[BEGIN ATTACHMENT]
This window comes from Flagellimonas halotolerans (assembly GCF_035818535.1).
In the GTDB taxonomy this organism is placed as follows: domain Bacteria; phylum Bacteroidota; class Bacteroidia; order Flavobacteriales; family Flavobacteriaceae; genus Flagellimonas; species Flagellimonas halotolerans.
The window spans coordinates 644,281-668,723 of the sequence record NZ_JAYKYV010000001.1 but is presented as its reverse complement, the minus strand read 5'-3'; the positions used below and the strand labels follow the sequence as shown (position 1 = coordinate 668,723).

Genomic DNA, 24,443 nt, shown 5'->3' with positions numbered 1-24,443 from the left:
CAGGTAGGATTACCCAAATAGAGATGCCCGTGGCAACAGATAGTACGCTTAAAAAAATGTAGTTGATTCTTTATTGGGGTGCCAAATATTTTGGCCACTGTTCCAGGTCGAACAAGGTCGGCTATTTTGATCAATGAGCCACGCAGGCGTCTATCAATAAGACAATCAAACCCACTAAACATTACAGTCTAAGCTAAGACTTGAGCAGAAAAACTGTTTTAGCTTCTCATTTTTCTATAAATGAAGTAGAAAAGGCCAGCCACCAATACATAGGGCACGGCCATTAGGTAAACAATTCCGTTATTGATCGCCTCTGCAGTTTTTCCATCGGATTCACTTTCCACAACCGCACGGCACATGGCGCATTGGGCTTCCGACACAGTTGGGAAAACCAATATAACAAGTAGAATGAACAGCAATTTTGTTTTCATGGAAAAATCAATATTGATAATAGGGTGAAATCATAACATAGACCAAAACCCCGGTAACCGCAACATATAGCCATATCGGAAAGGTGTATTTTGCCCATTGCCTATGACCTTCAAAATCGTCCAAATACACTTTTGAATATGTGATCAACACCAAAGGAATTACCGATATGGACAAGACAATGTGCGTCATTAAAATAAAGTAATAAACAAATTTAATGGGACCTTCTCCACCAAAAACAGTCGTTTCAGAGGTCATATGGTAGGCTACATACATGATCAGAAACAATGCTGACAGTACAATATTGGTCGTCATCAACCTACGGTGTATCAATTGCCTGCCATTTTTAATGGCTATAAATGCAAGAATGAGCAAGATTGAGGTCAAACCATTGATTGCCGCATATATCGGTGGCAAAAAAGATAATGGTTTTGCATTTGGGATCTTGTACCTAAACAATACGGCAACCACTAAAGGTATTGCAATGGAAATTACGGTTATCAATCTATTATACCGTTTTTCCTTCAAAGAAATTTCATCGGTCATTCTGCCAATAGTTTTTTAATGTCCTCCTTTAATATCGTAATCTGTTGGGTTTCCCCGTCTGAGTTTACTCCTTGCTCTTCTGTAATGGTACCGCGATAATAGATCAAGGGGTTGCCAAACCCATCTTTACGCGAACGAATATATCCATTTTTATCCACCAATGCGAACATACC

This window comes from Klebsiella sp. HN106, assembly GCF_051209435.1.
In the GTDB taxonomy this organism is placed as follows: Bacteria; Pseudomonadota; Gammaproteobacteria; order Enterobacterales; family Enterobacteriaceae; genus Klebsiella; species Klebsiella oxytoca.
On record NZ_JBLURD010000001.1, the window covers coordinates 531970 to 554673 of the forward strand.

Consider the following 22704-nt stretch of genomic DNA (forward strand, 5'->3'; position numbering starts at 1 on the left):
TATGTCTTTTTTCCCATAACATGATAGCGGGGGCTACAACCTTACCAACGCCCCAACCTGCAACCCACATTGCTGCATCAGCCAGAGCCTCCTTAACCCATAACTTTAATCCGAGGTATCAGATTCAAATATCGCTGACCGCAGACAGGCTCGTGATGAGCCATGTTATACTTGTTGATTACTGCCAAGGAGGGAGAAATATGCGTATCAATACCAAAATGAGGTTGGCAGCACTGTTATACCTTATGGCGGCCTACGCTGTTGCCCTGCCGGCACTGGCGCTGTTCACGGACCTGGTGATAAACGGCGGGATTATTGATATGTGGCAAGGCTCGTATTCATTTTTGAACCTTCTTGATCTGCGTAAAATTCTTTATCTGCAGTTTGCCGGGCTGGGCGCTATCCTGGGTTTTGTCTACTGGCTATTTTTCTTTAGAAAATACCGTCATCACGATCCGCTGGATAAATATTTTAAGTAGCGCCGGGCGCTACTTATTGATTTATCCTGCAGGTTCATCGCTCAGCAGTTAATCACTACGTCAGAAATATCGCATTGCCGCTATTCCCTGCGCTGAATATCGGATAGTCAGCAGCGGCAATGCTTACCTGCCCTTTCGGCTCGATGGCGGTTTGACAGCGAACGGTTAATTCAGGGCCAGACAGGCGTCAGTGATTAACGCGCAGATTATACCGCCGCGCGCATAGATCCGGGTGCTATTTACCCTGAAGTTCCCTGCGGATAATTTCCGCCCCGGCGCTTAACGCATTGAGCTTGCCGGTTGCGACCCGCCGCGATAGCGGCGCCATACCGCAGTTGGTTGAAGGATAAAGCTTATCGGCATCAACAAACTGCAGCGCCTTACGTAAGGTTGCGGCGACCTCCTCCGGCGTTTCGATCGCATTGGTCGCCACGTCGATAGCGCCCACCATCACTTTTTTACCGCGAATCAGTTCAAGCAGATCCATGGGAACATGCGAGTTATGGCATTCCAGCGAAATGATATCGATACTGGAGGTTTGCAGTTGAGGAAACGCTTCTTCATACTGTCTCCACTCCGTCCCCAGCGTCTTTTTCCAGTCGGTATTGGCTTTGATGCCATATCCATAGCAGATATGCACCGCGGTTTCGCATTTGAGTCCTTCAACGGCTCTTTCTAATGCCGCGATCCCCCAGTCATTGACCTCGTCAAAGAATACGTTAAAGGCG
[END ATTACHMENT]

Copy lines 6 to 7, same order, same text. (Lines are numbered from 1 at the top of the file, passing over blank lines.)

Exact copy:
This window comes from Klebsiella sp. HN106, assembly GCF_051209435.1.
In the GTDB taxonomy this organism is placed as follows: Bacteria; Pseudomonadota; Gammaproteobacteria; order Enterobacterales; family Enterobacteriaceae; genus Klebsiella; species Klebsiella oxytoca.